HUNTSVILLE, Ala. (WHNT) - June is Alzheimer's and Brain Awareness Month.
The Alzheimer's Association is asking everyone to "Go Purple" for a cure.
"When you think of pink, you think of breast cancer. We want you, when you think of purple, (to) think of Alzheimer's awareness," says Brandi Medina of the organization's Huntsville office.
One way the Alzheimer's Association is spreading the message is through social media.
From celebrities to caregivers, those impacted by the disease are posting pictures of themselves wearing purple with the tagline, #ENDALZ.
Medina hopes people in North Alabama will join this social media movement.
"Whether it's at work with your co-workers or friends or people at church, or just your family - take a quick pic and send it to us and we'll put it on our Facebook, Instagram and Twitter accounts," she says.
To see your picture added to those accounts, email it to email@example.com
Of course, supporters are also encouraged to share the pictures on their individual accounts.
Another way to get involved is through the Longest Day.
On June 20, teams across the country will raise money by taking part in an activity of their choice from sunrise to sunset.
June 20 is the summer solstice, the longest day of the year. The Longest Day event symbolizes the challenges facing Alzheimer's patients and their caregivers.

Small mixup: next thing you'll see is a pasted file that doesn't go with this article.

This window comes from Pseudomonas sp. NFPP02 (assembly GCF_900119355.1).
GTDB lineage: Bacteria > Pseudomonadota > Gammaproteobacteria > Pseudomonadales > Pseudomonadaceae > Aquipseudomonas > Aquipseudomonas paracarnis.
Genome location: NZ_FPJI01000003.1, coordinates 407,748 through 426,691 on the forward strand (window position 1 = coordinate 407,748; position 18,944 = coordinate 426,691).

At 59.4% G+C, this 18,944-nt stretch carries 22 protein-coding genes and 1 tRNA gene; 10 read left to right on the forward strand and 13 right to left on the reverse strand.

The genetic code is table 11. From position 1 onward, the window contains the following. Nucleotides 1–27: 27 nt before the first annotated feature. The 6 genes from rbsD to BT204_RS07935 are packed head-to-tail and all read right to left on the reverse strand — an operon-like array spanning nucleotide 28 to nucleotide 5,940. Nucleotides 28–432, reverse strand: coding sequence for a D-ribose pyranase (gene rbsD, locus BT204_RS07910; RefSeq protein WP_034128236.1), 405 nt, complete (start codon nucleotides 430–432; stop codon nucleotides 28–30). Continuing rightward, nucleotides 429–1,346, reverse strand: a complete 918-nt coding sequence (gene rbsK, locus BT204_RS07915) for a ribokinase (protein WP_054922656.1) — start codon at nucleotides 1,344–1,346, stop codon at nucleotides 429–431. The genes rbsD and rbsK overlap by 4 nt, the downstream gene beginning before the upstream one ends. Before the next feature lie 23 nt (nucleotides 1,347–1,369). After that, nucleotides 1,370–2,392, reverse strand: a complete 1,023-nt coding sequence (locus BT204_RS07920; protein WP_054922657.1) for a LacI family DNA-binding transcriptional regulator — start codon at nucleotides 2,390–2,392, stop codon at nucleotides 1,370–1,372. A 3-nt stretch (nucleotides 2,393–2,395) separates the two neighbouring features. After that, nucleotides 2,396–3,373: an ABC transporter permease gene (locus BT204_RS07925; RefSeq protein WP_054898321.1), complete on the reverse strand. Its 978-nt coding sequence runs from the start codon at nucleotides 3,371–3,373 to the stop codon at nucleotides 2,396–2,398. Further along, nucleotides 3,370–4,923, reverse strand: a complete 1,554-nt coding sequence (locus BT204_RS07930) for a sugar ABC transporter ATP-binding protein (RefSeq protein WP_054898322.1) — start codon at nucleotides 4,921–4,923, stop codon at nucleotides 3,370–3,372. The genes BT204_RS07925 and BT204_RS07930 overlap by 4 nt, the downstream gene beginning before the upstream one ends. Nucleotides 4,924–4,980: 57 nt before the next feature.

As Medina says, "every day with Alzheimer's is the longest day."
If you can't participate, you can also donate to the cause.
Whether you take part of not, advocates hope you will take a moment to educate yourself about this disease, which affects more than 5 million Americans.
Alzheimer's is the sixth leading cause of death in the U.S. and the only cause in the top 10 that cannot be cured, prevented or slowed.
It is always fatal - killing more people than breast cancer and prostate cancer, combined.
Still, early diagnosis remains important, giving families time to seek treatment and plan for the future.
To see the 10 warning signs of Alzheimer's, click here.
If you or someone you love is experiencing any one of these, please see your doctor.
While there is no prevention, there are ways to lower your risk of developing the disease. More information on improving brain health, may be found here.